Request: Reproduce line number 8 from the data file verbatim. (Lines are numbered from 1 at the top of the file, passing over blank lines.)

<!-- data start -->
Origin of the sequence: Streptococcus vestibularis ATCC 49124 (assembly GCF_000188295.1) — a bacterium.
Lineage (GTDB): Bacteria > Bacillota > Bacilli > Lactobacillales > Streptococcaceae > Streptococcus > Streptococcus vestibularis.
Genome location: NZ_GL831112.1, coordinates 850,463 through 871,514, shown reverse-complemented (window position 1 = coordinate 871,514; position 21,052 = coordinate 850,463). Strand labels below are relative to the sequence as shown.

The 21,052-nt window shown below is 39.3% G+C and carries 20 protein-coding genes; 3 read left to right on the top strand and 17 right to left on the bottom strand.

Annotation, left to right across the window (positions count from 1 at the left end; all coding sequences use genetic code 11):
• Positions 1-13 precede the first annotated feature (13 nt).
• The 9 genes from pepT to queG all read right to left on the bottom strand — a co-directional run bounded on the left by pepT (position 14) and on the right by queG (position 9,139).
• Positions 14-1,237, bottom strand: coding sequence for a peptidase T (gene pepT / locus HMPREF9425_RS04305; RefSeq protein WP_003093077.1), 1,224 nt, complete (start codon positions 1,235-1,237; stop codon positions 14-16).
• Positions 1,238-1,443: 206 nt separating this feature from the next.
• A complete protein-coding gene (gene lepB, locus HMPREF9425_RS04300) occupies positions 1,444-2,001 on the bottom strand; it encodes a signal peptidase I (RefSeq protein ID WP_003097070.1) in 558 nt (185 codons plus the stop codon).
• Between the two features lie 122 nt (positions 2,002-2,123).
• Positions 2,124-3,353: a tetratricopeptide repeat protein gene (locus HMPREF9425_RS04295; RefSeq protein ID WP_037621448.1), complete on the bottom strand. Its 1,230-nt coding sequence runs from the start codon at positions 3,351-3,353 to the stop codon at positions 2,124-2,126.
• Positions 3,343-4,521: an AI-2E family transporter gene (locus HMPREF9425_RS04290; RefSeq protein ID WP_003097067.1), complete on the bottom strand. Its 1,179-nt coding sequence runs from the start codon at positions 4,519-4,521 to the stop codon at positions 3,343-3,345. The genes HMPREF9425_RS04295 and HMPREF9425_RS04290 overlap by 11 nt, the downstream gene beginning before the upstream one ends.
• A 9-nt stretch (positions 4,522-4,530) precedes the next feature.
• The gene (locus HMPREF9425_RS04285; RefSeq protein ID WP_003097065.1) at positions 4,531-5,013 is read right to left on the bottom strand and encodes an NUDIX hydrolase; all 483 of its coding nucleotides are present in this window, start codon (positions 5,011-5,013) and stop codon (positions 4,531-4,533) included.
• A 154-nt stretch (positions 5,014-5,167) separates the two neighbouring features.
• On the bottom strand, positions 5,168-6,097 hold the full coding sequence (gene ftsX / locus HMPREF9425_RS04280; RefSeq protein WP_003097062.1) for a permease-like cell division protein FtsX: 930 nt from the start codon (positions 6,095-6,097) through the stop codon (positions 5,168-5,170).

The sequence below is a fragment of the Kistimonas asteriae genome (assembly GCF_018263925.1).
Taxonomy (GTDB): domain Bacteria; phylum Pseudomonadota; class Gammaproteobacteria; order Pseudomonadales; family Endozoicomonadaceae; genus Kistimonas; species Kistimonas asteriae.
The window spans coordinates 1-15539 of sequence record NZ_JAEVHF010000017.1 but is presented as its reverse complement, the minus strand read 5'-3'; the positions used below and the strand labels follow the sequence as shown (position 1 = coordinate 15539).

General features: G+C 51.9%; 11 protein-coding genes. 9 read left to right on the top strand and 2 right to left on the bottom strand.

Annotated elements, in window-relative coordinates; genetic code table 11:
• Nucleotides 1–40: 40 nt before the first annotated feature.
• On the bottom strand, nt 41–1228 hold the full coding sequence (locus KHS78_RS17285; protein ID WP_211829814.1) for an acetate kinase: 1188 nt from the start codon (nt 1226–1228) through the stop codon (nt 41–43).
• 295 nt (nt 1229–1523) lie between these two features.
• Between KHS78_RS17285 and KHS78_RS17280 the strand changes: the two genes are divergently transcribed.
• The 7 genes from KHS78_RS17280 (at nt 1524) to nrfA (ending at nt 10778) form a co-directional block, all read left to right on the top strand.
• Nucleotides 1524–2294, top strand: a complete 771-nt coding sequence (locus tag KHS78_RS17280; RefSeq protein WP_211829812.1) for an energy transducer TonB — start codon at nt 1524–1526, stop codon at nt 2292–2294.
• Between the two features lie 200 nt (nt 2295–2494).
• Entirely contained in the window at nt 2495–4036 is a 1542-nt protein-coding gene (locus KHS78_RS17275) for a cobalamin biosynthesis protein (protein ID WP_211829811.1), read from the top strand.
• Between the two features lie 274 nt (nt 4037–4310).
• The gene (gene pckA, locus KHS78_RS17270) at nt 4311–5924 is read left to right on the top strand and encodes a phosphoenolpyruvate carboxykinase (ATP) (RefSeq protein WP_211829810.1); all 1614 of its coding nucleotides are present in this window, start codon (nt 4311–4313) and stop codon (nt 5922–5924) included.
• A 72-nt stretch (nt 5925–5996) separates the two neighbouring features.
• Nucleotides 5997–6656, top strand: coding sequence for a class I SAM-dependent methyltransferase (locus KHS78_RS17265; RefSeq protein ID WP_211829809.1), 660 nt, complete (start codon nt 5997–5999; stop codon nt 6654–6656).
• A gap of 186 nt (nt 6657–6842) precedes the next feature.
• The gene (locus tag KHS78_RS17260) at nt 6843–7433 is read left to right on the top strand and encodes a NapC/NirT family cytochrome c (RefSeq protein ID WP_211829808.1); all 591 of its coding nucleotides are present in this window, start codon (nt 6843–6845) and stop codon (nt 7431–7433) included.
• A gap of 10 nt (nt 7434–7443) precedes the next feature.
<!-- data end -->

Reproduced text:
• Positions 14-1,237, bottom strand: coding sequence for a peptidase T (gene pepT / locus HMPREF9425_RS04305; RefSeq protein WP_003093077.1), 1,224 nt, complete (start codon positions 1,235-1,237; stop codon positions 14-16).